For precious metals, this week has been quite interesting, but mostly for all the wrong reasons. We have continued to keep our attention on everything that is happening in Greece and across Europe, but other economic issues have had the opportunity to butt their heads. Gold and silver spot values have been hit fairly hard by all these stories as safe-haven demand and demand in general for metals has sputtered to a halt.
Going forward, the focus of global investors will remain what is happening in Greece, but with Chinese stock indexes flirting with disaster, I would not be surprised to see the market’s attention to shift come this time next week.
Greece Debacle Not Quite Done Yet
When we headed into the weekend last week, the big story was with regard to Greece and whether or not their citizens would vote no or yes on a referendum tied to additional bailout funds. By Monday, the word was clear and it was reported that more than 60% of Greek citizens voted in favor of Athens rejecting austerity measures in exchange for more money. While the vote’s outcome was celebrated by citizens everywhere, the real challenges have only just begun.
As it stands, Greek banks are on the verge of collapse, and with ATMs running dry, Greeks are wondering what their financial future holds. Talks are still taking place this week to see if some sort of deal can be reached, but with austerity measures off the table, I am not so sure European creditors are willing to play ball with Greece. As for what all this means for the wider global marketplace, it is tough to say. It seems as though most investors have already gotten their fill of what is going on in Greece and are not paying it much mind, but that much seems to change on a daily basis.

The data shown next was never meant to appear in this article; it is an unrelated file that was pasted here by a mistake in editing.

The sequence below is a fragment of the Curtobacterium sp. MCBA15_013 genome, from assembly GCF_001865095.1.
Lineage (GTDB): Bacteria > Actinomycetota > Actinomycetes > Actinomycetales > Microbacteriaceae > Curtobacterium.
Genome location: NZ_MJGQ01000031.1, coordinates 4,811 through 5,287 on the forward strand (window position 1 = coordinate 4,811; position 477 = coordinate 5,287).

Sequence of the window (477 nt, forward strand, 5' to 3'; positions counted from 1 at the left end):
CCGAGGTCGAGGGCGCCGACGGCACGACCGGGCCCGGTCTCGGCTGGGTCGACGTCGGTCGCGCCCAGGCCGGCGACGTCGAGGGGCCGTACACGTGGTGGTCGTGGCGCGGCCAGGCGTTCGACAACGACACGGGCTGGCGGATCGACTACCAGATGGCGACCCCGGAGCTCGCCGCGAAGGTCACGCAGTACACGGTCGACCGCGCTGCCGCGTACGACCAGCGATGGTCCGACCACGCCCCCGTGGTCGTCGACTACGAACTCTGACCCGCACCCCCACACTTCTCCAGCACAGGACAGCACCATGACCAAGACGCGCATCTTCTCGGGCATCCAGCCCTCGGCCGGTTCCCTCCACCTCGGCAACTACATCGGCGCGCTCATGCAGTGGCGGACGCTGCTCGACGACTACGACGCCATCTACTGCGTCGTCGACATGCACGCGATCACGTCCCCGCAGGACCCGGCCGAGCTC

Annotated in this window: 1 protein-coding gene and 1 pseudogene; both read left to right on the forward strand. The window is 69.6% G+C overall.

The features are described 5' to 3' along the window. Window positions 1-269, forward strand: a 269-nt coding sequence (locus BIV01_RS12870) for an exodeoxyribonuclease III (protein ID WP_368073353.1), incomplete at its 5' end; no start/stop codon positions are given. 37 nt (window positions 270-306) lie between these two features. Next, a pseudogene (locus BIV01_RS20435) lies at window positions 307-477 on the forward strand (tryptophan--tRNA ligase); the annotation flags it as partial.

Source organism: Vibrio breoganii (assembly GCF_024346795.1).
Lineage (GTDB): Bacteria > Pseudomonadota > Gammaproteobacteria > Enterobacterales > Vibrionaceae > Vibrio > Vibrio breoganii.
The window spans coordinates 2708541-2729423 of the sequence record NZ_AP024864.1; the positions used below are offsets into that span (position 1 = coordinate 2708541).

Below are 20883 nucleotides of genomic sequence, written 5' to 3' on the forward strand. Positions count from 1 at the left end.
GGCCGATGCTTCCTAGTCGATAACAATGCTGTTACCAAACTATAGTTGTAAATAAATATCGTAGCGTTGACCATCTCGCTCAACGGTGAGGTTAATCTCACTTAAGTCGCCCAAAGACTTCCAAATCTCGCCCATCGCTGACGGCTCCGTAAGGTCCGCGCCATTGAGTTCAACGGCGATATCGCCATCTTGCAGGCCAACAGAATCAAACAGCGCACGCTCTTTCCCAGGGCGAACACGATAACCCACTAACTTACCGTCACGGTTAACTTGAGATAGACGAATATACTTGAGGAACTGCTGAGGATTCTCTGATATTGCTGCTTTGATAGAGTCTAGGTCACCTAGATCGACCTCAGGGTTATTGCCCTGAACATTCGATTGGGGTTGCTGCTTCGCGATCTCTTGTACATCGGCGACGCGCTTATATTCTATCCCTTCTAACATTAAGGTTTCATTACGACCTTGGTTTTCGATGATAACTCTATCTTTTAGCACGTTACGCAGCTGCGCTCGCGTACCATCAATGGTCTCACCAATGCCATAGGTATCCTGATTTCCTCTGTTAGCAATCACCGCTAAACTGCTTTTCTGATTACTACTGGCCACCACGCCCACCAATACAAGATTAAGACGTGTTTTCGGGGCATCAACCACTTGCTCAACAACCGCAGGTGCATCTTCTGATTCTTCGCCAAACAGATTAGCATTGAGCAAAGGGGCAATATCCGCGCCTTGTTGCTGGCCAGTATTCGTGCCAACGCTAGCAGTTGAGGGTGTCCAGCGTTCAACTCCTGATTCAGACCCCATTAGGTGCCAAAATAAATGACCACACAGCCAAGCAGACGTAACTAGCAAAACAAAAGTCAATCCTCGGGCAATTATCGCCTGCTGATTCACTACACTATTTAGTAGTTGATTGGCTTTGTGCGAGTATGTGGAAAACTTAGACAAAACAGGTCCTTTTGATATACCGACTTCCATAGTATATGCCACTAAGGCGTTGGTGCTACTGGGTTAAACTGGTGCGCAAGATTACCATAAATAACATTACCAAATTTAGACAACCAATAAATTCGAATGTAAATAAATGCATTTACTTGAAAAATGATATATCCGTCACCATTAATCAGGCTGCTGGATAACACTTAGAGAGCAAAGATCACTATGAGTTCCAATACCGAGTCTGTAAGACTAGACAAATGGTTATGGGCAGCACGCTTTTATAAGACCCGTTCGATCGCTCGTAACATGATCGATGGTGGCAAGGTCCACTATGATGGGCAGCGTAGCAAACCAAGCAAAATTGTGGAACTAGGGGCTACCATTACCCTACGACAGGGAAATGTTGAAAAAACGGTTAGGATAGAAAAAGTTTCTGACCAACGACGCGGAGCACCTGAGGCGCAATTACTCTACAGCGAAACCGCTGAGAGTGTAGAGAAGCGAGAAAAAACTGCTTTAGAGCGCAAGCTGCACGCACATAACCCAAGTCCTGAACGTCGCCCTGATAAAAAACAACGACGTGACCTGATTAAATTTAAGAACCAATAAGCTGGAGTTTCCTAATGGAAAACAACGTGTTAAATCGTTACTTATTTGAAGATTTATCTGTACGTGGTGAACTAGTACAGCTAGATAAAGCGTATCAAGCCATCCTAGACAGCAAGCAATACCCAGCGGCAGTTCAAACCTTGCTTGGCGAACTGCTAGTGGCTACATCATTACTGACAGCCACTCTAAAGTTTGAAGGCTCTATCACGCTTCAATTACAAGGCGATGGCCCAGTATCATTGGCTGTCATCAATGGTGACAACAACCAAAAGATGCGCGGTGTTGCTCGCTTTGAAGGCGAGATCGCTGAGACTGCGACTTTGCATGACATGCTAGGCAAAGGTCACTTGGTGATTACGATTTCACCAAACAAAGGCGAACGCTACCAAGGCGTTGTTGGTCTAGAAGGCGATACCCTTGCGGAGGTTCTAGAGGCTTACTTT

Chinese Stocks in Free-Fall
Another story that has been called into focus this week is the fact that Chinese stocks have taken a nosedive. It has been no secret that China has been dealing with plenty of economic problems over the course of the past year or so, but recently these problems have been thrust front and center.
This week saw Chinese stocks fall at record rates and that much has caused stress across the global marketplace. Basically, because so many other economies are so reliant upon China’s any stress emanating from China’s stock market is sure to boil over to the United States, South Korea, and any other country with extremely close business ties to the Asian giant.
The Chinese government is actively trying to prevent stocks from falling any further, but so far their efforts have been in vain. For gold and silver, this situation may seem like one that would prompt safe-haven demand, but with China being one of the world’s leading purchasers of gold and silver, this news has not really come to the aid of metals. Some safe-haven buying was seen on Wednesday, but by day’s end metals were back to trading right around where they opened.
As we look ahead to the week to come, it is my belief that we will continue focusing on the same two situations. First, it will be interesting to see if any sort of lasting resolution comes from Greece, or if the country will continue to spiral downward economically. The situation in China seems to be just getting started, so I am truly interested to see what direction things will head in by the time markets open for trading next Monday.